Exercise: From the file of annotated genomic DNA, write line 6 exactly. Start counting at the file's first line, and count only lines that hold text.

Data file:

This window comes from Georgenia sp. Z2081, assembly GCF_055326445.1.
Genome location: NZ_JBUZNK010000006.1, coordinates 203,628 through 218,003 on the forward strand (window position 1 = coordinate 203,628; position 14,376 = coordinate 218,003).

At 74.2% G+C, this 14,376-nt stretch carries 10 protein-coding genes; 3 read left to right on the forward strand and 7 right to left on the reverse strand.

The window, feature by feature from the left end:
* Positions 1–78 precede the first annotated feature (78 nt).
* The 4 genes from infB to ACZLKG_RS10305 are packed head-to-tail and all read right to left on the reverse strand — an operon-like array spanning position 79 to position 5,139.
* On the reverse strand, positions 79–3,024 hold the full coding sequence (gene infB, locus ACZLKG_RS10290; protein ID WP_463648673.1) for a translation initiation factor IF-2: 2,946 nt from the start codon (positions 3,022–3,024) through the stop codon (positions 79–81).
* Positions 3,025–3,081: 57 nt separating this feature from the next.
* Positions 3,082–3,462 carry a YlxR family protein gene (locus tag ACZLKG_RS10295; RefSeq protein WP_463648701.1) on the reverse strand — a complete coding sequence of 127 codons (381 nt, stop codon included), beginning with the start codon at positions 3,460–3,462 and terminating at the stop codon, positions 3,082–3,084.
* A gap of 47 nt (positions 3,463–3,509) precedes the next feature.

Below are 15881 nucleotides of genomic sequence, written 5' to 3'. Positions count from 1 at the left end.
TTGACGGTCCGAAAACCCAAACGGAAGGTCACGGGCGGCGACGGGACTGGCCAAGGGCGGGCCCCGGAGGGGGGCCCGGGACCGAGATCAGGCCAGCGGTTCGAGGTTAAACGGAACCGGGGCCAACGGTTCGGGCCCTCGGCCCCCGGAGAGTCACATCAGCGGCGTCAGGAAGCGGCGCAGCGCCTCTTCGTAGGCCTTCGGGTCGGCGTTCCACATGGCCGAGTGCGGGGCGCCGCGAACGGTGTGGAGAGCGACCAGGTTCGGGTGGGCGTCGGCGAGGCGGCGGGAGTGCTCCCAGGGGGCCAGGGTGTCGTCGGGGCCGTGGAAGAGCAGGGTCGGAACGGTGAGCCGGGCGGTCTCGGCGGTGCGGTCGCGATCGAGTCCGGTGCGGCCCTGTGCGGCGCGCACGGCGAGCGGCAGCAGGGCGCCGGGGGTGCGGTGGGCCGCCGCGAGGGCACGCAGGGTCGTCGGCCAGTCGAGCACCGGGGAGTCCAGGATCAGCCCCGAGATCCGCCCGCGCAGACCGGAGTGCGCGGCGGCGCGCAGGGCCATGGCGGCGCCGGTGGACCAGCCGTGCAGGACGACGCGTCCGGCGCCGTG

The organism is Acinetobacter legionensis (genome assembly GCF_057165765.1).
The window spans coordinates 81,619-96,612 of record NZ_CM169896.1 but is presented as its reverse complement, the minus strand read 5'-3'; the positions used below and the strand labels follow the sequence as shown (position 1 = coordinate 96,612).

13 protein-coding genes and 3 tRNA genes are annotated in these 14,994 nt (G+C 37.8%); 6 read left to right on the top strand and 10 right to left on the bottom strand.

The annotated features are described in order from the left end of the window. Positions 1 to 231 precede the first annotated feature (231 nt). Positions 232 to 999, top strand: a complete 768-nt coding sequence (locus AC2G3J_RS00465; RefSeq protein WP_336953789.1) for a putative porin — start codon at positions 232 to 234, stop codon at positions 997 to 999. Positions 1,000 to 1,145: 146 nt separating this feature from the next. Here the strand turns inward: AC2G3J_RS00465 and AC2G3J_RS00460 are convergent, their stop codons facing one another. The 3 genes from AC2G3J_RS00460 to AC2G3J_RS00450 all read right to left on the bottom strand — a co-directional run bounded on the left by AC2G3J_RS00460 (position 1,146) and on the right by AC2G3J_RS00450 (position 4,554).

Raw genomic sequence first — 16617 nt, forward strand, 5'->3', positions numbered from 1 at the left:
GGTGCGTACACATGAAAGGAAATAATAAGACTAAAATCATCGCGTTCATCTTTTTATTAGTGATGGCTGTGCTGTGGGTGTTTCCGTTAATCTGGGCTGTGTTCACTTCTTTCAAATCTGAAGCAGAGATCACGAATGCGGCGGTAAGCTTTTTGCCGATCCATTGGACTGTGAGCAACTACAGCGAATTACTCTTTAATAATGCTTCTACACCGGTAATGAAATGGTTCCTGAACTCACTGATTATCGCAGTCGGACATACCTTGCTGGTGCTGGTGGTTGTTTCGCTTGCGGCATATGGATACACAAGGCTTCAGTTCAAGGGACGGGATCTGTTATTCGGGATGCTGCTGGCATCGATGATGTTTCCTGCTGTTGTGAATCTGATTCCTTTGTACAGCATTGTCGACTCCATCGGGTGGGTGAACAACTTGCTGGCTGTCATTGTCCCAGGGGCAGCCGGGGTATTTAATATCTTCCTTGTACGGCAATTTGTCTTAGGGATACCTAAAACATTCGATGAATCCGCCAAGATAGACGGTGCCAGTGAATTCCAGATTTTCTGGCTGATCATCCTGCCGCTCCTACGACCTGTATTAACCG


* The 4 genes from infB to ACZLKG_RS10305 are packed head-to-tail and all read right to left on the reverse strand — an operon-like array spanning position 79 to position 5,139.